After all the hoopla last year concerning the 1911, you might have thought someone would have made a pilgrimage to the source to see how the gun was actually made after 100 years. No one has ever accused me of being punctual, so here’s a little behind-the-times, behind-the-scenes tour of the Colt plant and what it takes to make a 45.
Colt is going through some big changes at the moment due to a massive investment in new machinery. Some machine tools have been in almost continuous operation at the plant since they were driven by overhead belts, and many are being replaced by state-of-the-art CNC machining centers, which is good for us consumers, as it usually means increased productivity, shorter lead times, more product choices and better quality. Despite all the changes, JMB himself would feel right at home on the shop floor and maybe just a little proud that his iconic design is still going strong.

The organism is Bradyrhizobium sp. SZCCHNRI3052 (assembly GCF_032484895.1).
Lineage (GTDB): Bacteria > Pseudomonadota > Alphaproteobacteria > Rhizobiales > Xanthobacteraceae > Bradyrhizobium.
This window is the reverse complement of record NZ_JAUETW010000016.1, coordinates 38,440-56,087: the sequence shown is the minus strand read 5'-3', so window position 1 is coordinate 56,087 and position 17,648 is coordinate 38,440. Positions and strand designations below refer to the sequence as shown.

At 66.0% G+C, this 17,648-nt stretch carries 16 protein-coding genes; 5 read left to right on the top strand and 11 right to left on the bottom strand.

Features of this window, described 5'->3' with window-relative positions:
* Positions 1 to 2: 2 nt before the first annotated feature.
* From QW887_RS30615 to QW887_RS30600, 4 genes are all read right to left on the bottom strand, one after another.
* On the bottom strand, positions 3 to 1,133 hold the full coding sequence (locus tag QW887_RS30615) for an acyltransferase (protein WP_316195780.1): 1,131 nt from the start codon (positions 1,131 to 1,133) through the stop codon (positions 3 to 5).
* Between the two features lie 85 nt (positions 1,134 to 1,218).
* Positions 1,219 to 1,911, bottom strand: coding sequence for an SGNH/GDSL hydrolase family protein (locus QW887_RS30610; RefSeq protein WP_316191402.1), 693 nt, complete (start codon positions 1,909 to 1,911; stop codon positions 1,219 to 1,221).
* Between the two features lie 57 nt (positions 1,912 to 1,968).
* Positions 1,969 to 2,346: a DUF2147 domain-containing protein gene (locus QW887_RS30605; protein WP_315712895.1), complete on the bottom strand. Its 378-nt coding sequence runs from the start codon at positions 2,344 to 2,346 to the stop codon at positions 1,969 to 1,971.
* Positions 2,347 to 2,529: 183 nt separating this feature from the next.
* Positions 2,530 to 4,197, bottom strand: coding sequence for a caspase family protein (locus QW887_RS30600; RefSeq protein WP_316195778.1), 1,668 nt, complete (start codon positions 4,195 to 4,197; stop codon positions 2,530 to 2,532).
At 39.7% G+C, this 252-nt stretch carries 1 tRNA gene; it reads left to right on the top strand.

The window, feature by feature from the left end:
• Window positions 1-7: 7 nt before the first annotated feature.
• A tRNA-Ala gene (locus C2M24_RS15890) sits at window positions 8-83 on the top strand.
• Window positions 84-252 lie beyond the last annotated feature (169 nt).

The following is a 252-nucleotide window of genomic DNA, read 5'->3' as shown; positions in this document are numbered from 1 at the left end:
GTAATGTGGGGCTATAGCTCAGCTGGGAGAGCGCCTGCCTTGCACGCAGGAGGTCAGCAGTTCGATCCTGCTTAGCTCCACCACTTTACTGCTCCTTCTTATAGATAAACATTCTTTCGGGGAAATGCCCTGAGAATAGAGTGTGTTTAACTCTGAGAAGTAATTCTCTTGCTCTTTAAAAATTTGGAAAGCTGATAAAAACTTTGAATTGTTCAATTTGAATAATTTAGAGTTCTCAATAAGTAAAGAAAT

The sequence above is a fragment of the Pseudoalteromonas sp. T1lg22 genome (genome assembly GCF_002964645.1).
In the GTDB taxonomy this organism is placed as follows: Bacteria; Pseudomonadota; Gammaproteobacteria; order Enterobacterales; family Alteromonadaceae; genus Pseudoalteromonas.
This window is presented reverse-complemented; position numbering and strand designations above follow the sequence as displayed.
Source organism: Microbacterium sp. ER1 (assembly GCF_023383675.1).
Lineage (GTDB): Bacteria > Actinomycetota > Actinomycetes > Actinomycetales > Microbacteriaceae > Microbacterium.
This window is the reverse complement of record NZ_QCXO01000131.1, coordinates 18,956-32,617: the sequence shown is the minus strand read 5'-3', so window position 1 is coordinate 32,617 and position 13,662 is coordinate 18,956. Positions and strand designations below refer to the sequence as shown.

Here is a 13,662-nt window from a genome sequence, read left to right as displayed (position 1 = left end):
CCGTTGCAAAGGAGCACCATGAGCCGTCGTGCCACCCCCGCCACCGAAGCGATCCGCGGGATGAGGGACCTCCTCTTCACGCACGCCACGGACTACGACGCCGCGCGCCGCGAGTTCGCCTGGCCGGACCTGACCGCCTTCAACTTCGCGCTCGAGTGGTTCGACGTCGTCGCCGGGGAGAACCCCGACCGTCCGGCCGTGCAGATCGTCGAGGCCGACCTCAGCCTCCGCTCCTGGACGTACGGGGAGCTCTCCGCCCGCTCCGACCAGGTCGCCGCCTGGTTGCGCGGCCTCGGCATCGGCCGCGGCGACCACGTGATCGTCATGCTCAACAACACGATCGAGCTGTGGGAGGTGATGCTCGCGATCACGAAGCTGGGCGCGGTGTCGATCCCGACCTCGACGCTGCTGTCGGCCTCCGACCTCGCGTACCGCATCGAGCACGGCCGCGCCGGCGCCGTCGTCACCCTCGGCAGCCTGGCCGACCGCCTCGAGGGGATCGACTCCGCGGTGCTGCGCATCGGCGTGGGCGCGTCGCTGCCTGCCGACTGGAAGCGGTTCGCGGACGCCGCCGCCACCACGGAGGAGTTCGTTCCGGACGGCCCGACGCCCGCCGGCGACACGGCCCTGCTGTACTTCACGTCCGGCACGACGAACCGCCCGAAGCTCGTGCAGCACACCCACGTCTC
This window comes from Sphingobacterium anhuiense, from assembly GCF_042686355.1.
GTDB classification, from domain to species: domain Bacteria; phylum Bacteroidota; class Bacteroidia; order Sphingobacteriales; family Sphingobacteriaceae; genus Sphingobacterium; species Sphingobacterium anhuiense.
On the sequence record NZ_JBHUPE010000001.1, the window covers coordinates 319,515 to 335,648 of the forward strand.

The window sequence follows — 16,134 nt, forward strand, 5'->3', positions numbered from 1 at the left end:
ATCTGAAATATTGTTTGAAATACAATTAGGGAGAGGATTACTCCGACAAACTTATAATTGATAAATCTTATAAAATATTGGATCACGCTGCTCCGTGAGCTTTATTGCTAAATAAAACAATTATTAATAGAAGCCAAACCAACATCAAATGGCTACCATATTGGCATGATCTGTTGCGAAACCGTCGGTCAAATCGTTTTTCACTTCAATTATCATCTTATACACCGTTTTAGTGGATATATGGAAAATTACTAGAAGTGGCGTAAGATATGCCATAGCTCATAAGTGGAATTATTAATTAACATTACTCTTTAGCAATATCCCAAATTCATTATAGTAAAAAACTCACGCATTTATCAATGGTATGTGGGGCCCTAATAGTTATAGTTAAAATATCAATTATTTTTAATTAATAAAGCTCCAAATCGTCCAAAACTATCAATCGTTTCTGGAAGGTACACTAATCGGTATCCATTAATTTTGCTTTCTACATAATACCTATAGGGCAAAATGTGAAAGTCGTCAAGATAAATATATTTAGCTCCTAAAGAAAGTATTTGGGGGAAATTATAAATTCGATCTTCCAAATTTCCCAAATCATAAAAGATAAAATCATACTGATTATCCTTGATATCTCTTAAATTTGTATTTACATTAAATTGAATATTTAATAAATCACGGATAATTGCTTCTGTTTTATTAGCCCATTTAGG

<h2>Ready for Service</h2>Raw forgings arrive from the foundry, ready for machine operations. There are other ways of making a 1911 frame, but beating red-hot steel with massive hammers has its own set of benefits. Besides, it’s a manly way to make a manly gun.